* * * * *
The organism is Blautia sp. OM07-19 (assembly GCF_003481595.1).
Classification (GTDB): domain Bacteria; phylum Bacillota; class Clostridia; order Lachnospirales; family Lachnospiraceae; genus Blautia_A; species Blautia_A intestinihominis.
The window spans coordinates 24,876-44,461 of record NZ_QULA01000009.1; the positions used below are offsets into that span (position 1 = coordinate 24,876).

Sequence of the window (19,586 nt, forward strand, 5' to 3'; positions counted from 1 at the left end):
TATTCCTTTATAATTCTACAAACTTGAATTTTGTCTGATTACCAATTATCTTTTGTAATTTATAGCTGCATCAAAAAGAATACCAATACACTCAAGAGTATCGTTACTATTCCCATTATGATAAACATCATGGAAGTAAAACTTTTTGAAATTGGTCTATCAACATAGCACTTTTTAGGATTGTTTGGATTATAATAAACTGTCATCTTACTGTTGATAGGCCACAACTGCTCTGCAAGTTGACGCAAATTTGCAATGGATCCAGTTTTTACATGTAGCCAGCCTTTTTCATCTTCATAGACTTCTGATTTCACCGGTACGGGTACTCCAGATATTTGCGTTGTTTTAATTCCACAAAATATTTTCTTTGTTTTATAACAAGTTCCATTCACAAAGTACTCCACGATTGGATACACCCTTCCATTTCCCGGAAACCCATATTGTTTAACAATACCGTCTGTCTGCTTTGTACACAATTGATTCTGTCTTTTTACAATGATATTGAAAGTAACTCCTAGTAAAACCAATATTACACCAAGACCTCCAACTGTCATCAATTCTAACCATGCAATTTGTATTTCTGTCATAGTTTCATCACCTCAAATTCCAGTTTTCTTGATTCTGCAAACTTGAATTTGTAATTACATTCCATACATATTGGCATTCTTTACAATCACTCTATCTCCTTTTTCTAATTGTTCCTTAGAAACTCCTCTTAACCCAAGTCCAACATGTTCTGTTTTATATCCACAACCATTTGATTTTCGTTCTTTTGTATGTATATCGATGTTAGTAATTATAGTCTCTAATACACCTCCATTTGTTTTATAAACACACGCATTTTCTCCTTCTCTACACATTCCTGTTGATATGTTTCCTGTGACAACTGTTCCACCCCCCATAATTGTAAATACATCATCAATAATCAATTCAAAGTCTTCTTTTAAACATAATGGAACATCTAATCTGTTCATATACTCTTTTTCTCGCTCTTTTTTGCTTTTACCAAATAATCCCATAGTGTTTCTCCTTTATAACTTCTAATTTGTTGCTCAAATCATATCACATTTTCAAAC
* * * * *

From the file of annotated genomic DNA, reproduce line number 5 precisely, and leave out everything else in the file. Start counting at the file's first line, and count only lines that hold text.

TATTCCTTTATAATTCTACAAACTTGAATTTTGTCTGATTACCAATTATCTTTTGTAATTTATAGCTGCATCAAAAAGAATACCAATACACTCAAGAGTATCGTTACTATTCCCATTATGATAAACATCATGGAAGTAAAACTTTTTGAAATTGGTCTATCAACATAGCACTTTTTAGGATTGTTTGGATTATAATAAACTGTCATCTTACTGTTGATAGGCCACAACTGCTCTGCAAGTTGACGCAAATTTGCAATGGATCCAGTTTTTACATGTAGCCAGCCTTTTTCATCTTCATAGACTTCTGATTTCACCGGTACGGGTACTCCAGATATTTGCGTTGTTTTAATTCCACAAAATATTTTCTTTGTTTTATAACAAGTTCCATTCACAAAGTACTCCACGATTGGATACACCCTTCCATTTCCCGGAAACCCATATTGTTTAACAATACCGTCTGTCTGCTTTGTACACAATTGATTCTGTCTTTTTACAATGATATTGAAAGTAACTCCTAGTAAAACCAATATTACACCAAGACCTCCAACTGTCATCAATTCTAACCATGCAATTTGTATTTCTGTCATAGTTTCATCACCTCAAATTCCAGTTTTCTTGATTCTGCAAACTTGAATTTGTAATTACATTCCATACATATTGGCATTCTTTACAATCACTCTATCTCCTTTTTCTAATTGTTCCTTAGAAACTCCTCTTAACCCAAGTCCAACATGTTCTGTTTTATATCCACAACCATTTGATTTTCGTTCTTTTGTATGTATATCGATGTTAGTAATTATAGTCTCTAATACACCTCCATTTGTTTTATAAACACACGCATTTTCTCCTTCTCTACACATTCCTGTTGATATGTTTCCTGTGACAACTGTTCCACCCCCCATAATTGTAAATACATCATCAATAATCAATTCAAAGTCTTCTTTTAAACATAATGGAACATCTAATCTGTTCATATACTCTTTTTCTCGCTCTTTTTTGCTTTTACCAAATAATCCCATAGTGTTTCTCCTTTATAACTTCTAATTTGTTGCTCAAATCATATCACATTTTCAAAC